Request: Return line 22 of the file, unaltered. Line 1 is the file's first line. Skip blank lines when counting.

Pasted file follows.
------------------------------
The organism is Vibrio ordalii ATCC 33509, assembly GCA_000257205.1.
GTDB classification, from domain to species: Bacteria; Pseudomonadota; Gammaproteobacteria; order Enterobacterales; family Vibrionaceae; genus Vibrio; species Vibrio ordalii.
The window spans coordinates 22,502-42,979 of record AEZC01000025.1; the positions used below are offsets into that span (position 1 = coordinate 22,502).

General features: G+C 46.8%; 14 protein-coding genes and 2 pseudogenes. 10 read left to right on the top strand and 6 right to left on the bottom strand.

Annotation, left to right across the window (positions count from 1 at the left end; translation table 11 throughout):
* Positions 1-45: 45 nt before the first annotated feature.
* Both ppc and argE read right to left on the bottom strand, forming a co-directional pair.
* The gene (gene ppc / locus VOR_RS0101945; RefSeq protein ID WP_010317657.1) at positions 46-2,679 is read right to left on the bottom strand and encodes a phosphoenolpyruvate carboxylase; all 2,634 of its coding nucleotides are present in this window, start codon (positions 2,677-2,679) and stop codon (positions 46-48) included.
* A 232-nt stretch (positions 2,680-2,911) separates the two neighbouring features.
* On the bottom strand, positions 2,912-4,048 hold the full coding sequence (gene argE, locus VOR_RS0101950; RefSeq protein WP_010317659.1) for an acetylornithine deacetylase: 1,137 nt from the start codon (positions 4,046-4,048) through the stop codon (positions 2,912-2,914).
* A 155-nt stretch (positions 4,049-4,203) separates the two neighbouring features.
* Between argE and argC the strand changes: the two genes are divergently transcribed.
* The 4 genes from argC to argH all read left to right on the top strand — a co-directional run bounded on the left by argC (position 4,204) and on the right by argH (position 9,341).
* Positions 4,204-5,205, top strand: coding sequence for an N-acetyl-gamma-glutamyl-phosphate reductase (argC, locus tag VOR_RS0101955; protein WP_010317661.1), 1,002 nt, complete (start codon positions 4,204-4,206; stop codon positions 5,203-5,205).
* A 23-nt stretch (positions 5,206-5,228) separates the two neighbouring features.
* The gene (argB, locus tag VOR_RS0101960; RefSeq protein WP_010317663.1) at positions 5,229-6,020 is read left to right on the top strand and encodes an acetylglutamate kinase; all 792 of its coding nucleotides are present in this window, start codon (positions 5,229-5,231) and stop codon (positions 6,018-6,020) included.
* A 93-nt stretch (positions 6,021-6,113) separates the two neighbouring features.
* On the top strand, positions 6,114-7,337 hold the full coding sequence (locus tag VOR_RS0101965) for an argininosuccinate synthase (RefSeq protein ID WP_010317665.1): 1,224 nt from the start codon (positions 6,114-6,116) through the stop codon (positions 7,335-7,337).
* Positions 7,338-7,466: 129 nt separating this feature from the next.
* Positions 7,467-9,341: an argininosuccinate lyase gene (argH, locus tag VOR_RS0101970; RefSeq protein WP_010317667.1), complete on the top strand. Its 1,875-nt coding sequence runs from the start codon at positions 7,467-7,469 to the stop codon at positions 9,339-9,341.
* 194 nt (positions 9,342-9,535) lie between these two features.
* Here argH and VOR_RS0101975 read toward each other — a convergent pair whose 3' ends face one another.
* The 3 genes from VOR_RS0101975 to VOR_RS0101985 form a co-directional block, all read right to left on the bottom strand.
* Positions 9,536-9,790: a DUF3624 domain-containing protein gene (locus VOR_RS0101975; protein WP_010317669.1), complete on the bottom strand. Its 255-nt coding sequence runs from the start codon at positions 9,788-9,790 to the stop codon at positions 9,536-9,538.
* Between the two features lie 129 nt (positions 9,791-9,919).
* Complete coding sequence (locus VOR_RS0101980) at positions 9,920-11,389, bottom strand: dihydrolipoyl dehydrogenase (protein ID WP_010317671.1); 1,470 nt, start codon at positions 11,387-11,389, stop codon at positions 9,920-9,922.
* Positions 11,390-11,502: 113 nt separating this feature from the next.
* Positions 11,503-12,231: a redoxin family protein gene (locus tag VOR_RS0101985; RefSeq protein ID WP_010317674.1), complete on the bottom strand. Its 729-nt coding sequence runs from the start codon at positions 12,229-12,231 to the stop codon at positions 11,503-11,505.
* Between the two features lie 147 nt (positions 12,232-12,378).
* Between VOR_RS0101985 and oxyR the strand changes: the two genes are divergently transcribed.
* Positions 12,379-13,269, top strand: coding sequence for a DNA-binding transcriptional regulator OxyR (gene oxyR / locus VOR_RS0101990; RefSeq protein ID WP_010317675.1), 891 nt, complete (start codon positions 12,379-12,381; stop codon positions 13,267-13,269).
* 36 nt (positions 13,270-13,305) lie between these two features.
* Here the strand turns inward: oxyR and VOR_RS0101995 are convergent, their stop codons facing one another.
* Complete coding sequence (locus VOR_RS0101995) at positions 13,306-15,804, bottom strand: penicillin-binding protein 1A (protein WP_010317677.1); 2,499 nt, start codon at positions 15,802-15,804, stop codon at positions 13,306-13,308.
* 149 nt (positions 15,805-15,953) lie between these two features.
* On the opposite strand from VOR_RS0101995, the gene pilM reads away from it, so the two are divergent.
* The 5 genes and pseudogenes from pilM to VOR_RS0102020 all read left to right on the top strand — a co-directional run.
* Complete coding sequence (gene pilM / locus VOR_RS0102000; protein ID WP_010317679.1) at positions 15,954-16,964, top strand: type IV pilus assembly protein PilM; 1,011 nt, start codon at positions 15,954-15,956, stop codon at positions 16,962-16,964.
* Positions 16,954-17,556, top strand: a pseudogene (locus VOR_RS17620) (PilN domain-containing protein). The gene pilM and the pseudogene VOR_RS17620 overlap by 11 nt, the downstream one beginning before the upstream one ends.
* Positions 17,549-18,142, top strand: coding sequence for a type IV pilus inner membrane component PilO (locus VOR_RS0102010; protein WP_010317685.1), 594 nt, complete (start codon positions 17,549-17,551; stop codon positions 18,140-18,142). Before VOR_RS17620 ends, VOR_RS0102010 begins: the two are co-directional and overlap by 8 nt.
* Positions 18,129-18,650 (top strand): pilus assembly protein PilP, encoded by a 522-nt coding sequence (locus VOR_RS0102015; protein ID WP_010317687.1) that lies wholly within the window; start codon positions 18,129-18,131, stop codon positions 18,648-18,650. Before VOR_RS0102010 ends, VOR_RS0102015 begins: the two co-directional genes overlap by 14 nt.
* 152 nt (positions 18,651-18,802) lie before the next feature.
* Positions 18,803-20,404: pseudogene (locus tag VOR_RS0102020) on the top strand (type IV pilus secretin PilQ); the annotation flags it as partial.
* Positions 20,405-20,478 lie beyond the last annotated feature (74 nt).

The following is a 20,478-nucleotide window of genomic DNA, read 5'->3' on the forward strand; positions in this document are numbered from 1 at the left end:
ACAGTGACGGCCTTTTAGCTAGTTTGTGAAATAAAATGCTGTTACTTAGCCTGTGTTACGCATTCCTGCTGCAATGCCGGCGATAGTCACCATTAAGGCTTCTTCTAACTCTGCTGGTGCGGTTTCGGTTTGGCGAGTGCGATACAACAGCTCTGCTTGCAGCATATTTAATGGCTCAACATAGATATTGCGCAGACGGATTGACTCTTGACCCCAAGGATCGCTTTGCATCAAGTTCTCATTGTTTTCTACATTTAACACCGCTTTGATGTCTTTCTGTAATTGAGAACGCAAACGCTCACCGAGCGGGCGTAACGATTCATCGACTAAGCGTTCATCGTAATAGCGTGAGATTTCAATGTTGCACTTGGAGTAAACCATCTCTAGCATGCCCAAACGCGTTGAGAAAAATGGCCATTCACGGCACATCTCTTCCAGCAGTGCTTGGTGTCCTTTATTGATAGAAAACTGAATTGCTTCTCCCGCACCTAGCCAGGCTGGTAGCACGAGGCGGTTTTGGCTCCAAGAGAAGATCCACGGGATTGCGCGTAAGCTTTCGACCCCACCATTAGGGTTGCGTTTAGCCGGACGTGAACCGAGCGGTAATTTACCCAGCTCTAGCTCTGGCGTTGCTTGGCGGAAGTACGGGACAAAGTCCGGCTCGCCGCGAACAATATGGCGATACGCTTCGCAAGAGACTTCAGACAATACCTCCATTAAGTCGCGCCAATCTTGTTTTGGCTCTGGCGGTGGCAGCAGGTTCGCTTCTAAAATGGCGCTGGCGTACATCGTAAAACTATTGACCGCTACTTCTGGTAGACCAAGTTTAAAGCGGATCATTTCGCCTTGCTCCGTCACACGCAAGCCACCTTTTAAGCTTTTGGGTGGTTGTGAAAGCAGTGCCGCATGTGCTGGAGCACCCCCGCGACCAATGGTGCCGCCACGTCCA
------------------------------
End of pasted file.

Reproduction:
* Here argH and VOR_RS0101975 read toward each other — a convergent pair whose 3' ends face one another.